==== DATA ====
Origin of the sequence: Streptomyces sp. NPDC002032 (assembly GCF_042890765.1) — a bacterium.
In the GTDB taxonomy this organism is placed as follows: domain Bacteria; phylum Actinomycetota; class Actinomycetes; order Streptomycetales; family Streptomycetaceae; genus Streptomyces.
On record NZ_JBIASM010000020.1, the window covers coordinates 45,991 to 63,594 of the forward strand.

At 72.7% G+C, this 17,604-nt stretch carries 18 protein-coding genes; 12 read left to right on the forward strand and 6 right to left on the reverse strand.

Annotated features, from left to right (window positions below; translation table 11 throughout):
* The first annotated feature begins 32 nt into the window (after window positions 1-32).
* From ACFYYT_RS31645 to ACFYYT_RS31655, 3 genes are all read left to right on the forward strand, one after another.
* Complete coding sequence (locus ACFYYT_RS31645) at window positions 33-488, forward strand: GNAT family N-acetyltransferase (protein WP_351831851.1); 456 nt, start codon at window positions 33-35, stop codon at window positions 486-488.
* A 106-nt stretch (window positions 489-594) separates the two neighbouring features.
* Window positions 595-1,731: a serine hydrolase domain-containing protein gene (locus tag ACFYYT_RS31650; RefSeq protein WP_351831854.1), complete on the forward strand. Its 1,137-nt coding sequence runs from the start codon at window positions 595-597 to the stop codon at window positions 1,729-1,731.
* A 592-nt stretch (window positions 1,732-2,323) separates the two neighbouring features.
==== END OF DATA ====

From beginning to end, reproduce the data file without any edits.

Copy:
Origin of the sequence: Streptomyces sp. NPDC002032 (assembly GCF_042890765.1) — a bacterium.
In the GTDB taxonomy this organism is placed as follows: domain Bacteria; phylum Actinomycetota; class Actinomycetes; order Streptomycetales; family Streptomycetaceae; genus Streptomyces.
On record NZ_JBIASM010000020.1, the window covers coordinates 45,991 to 63,594 of the forward strand.

At 72.7% G+C, this 17,604-nt stretch carries 18 protein-coding genes; 12 read left to right on the forward strand and 6 right to left on the reverse strand.

Annotated features, from left to right (window positions below; translation table 11 throughout):
* The first annotated feature begins 32 nt into the window (after window positions 1-32).
* From ACFYYT_RS31645 to ACFYYT_RS31655, 3 genes are all read left to right on the forward strand, one after another.
* Complete coding sequence (locus ACFYYT_RS31645) at window positions 33-488, forward strand: GNAT family N-acetyltransferase (protein WP_351831851.1); 456 nt, start codon at window positions 33-35, stop codon at window positions 486-488.
* A 106-nt stretch (window positions 489-594) separates the two neighbouring features.
* Window positions 595-1,731: a serine hydrolase domain-containing protein gene (locus tag ACFYYT_RS31650; RefSeq protein WP_351831854.1), complete on the forward strand. Its 1,137-nt coding sequence runs from the start codon at window positions 595-597 to the stop codon at window positions 1,729-1,731.
* A 592-nt stretch (window positions 1,732-2,323) separates the two neighbouring features.